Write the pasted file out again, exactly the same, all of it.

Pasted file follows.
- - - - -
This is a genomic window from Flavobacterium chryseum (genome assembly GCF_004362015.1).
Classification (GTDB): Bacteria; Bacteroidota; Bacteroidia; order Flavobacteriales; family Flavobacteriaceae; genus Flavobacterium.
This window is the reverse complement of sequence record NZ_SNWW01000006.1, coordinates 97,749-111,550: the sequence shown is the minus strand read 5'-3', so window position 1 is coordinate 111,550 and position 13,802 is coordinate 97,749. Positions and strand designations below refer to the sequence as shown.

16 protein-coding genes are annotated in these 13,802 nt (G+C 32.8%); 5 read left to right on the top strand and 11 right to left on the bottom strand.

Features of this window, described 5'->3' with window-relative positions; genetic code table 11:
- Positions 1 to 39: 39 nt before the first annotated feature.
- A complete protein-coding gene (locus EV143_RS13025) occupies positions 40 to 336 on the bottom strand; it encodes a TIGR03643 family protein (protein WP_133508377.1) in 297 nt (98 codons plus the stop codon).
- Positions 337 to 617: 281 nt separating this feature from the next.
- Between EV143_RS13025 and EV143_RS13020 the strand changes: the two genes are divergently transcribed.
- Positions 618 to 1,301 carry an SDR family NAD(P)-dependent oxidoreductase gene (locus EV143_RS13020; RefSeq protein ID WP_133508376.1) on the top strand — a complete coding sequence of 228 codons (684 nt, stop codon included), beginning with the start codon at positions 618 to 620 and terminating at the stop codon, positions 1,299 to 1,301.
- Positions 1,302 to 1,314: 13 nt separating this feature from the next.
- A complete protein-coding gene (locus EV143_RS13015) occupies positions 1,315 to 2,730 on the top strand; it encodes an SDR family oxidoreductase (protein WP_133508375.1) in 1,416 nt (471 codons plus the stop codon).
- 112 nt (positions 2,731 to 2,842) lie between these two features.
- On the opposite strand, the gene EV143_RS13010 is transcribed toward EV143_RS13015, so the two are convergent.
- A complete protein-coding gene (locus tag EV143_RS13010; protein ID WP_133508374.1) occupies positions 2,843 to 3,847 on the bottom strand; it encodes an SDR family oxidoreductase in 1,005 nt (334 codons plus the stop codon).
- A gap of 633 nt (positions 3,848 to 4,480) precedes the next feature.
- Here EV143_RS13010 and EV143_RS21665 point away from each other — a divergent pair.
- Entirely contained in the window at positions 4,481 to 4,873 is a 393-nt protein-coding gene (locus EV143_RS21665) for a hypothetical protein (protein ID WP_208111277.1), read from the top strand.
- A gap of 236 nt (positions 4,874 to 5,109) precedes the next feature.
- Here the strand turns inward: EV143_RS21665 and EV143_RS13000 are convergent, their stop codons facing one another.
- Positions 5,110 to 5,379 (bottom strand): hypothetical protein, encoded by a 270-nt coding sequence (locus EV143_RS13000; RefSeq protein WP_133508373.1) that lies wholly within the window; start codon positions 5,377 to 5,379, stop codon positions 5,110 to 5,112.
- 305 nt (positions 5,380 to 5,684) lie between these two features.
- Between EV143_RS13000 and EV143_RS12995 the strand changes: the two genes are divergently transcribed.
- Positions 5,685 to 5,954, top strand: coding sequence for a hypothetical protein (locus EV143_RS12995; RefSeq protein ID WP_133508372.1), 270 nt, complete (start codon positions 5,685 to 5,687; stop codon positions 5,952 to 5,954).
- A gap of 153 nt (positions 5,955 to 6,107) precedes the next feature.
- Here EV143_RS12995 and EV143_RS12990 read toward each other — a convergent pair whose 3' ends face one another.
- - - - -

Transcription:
This is a genomic window from Flavobacterium chryseum (genome assembly GCF_004362015.1).
Classification (GTDB): Bacteria; Bacteroidota; Bacteroidia; order Flavobacteriales; family Flavobacteriaceae; genus Flavobacterium.
This window is the reverse complement of sequence record NZ_SNWW01000006.1, coordinates 97,749-111,550: the sequence shown is the minus strand read 5'-3', so window position 1 is coordinate 111,550 and position 13,802 is coordinate 97,749. Positions and strand designations below refer to the sequence as shown.

16 protein-coding genes are annotated in these 13,802 nt (G+C 32.8%); 5 read left to right on the top strand and 11 right to left on the bottom strand.

Features of this window, described 5'->3' with window-relative positions; genetic code table 11:
- Positions 1 to 39: 39 nt before the first annotated feature.
- A complete protein-coding gene (locus EV143_RS13025) occupies positions 40 to 336 on the bottom strand; it encodes a TIGR03643 family protein (protein WP_133508377.1) in 297 nt (98 codons plus the stop codon).
- Positions 337 to 617: 281 nt separating this feature from the next.
- Between EV143_RS13025 and EV143_RS13020 the strand changes: the two genes are divergently transcribed.
- Positions 618 to 1,301 carry an SDR family NAD(P)-dependent oxidoreductase gene (locus EV143_RS13020; RefSeq protein ID WP_133508376.1) on the top strand — a complete coding sequence of 228 codons (684 nt, stop codon included), beginning with the start codon at positions 618 to 620 and terminating at the stop codon, positions 1,299 to 1,301.
- Positions 1,302 to 1,314: 13 nt separating this feature from the next.
- A complete protein-coding gene (locus EV143_RS13015) occupies positions 1,315 to 2,730 on the top strand; it encodes an SDR family oxidoreductase (protein WP_133508375.1) in 1,416 nt (471 codons plus the stop codon).
- 112 nt (positions 2,731 to 2,842) lie between these two features.
- On the opposite strand, the gene EV143_RS13010 is transcribed toward EV143_RS13015, so the two are convergent.
- A complete protein-coding gene (locus tag EV143_RS13010; protein ID WP_133508374.1) occupies positions 2,843 to 3,847 on the bottom strand; it encodes an SDR family oxidoreductase in 1,005 nt (334 codons plus the stop codon).
- A gap of 633 nt (positions 3,848 to 4,480) precedes the next feature.
- Here EV143_RS13010 and EV143_RS21665 point away from each other — a divergent pair.
- Entirely contained in the window at positions 4,481 to 4,873 is a 393-nt protein-coding gene (locus EV143_RS21665) for a hypothetical protein (protein ID WP_208111277.1), read from the top strand.
- A gap of 236 nt (positions 4,874 to 5,109) precedes the next feature.
- Here the strand turns inward: EV143_RS21665 and EV143_RS13000 are convergent, their stop codons facing one another.
- Positions 5,110 to 5,379 (bottom strand): hypothetical protein, encoded by a 270-nt coding sequence (locus EV143_RS13000; RefSeq protein WP_133508373.1) that lies wholly within the window; start codon positions 5,377 to 5,379, stop codon positions 5,110 to 5,112.
- 305 nt (positions 5,380 to 5,684) lie between these two features.
- Between EV143_RS13000 and EV143_RS12995 the strand changes: the two genes are divergently transcribed.
- Positions 5,685 to 5,954, top strand: coding sequence for a hypothetical protein (locus EV143_RS12995; RefSeq protein ID WP_133508372.1), 270 nt, complete (start codon positions 5,685 to 5,687; stop codon positions 5,952 to 5,954).
- A gap of 153 nt (positions 5,955 to 6,107) precedes the next feature.
- Here EV143_RS12995 and EV143_RS12990 read toward each other — a convergent pair whose 3' ends face one another.